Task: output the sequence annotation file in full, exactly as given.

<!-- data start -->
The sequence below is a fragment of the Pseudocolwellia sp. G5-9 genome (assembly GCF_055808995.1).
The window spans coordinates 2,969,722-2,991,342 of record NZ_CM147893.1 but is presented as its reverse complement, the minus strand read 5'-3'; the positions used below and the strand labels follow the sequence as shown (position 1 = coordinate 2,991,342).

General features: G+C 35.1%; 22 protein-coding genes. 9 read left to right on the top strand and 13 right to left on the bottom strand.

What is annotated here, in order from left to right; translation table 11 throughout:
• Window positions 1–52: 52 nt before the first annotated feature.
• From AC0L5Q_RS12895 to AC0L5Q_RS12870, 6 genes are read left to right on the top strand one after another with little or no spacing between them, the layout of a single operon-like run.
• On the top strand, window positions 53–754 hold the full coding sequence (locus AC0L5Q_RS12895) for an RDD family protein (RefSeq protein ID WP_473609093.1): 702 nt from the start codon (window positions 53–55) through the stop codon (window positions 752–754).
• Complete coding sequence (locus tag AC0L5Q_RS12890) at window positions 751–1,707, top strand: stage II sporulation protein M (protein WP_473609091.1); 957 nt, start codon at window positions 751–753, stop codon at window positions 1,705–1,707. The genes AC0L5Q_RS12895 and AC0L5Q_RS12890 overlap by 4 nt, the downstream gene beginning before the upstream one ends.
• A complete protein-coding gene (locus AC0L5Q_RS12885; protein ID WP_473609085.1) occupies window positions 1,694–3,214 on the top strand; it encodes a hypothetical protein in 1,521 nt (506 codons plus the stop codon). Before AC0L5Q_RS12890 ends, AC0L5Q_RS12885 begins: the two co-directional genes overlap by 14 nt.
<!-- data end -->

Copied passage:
The sequence below is a fragment of the Pseudocolwellia sp. G5-9 genome (assembly GCF_055808995.1).
The window spans coordinates 2,969,722-2,991,342 of record NZ_CM147893.1 but is presented as its reverse complement, the minus strand read 5'-3'; the positions used below and the strand labels follow the sequence as shown (position 1 = coordinate 2,991,342).

General features: G+C 35.1%; 22 protein-coding genes. 9 read left to right on the top strand and 13 right to left on the bottom strand.

What is annotated here, in order from left to right; translation table 11 throughout:
• Window positions 1–52: 52 nt before the first annotated feature.
• From AC0L5Q_RS12895 to AC0L5Q_RS12870, 6 genes are read left to right on the top strand one after another with little or no spacing between them, the layout of a single operon-like run.
• On the top strand, window positions 53–754 hold the full coding sequence (locus AC0L5Q_RS12895) for an RDD family protein (RefSeq protein ID WP_473609093.1): 702 nt from the start codon (window positions 53–55) through the stop codon (window positions 752–754).
• Complete coding sequence (locus tag AC0L5Q_RS12890) at window positions 751–1,707, top strand: stage II sporulation protein M (protein WP_473609091.1); 957 nt, start codon at window positions 751–753, stop codon at window positions 1,705–1,707. The genes AC0L5Q_RS12895 and AC0L5Q_RS12890 overlap by 4 nt, the downstream gene beginning before the upstream one ends.
• A complete protein-coding gene (locus AC0L5Q_RS12885; protein ID WP_473609085.1) occupies window positions 1,694–3,214 on the top strand; it encodes a hypothetical protein in 1,521 nt (506 codons plus the stop codon). Before AC0L5Q_RS12890 ends, AC0L5Q_RS12885 begins: the two co-directional genes overlap by 14 nt.